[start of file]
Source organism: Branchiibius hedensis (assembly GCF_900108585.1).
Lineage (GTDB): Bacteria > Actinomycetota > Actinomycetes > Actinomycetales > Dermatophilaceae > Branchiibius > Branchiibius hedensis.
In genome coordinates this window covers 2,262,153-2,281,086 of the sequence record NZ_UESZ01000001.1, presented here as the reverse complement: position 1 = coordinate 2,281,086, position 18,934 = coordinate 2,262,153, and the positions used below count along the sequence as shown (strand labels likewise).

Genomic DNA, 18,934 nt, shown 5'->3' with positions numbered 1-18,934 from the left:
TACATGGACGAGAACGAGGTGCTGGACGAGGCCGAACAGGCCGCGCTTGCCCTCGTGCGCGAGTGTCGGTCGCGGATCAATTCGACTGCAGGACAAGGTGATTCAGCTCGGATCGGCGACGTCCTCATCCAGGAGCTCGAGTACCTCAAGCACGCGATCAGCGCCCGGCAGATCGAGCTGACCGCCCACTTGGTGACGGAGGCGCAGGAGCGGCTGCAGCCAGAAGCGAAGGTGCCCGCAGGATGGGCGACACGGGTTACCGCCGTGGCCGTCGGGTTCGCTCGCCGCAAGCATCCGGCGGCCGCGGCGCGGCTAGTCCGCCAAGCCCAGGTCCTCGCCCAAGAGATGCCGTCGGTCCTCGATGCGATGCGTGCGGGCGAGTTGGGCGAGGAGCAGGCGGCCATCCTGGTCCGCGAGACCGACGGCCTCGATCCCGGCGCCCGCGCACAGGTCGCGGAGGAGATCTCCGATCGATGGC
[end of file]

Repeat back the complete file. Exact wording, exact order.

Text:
Source organism: Branchiibius hedensis (assembly GCF_900108585.1).
Lineage (GTDB): Bacteria > Actinomycetota > Actinomycetes > Actinomycetales > Dermatophilaceae > Branchiibius > Branchiibius hedensis.
In genome coordinates this window covers 2,262,153-2,281,086 of the sequence record NZ_UESZ01000001.1, presented here as the reverse complement: position 1 = coordinate 2,281,086, position 18,934 = coordinate 2,262,153, and the positions used below count along the sequence as shown (strand labels likewise).

Genomic DNA, 18,934 nt, shown 5'->3' with positions numbered 1-18,934 from the left:
TACATGGACGAGAACGAGGTGCTGGACGAGGCCGAACAGGCCGCGCTTGCCCTCGTGCGCGAGTGTCGGTCGCGGATCAATTCGACTGCAGGACAAGGTGATTCAGCTCGGATCGGCGACGTCCTCATCCAGGAGCTCGAGTACCTCAAGCACGCGATCAGCGCCCGGCAGATCGAGCTGACCGCCCACTTGGTGACGGAGGCGCAGGAGCGGCTGCAGCCAGAAGCGAAGGTGCCCGCAGGATGGGCGACACGGGTTACCGCCGTGGCCGTCGGGTTCGCTCGCCGCAAGCATCCGGCGGCCGCGGCGCGGCTAGTCCGCCAAGCCCAGGTCCTCGCCCAAGAGATGCCGTCGGTCCTCGATGCGATGCGTGCGGGCGAGTTGGGCGAGGAGCAGGCGGCCATCCTGGTCCGCGAGACCGACGGCCTCGATCCCGGCGCCCGCGCACAGGTCGCGGAGGAGATCTCCGATCGATGGC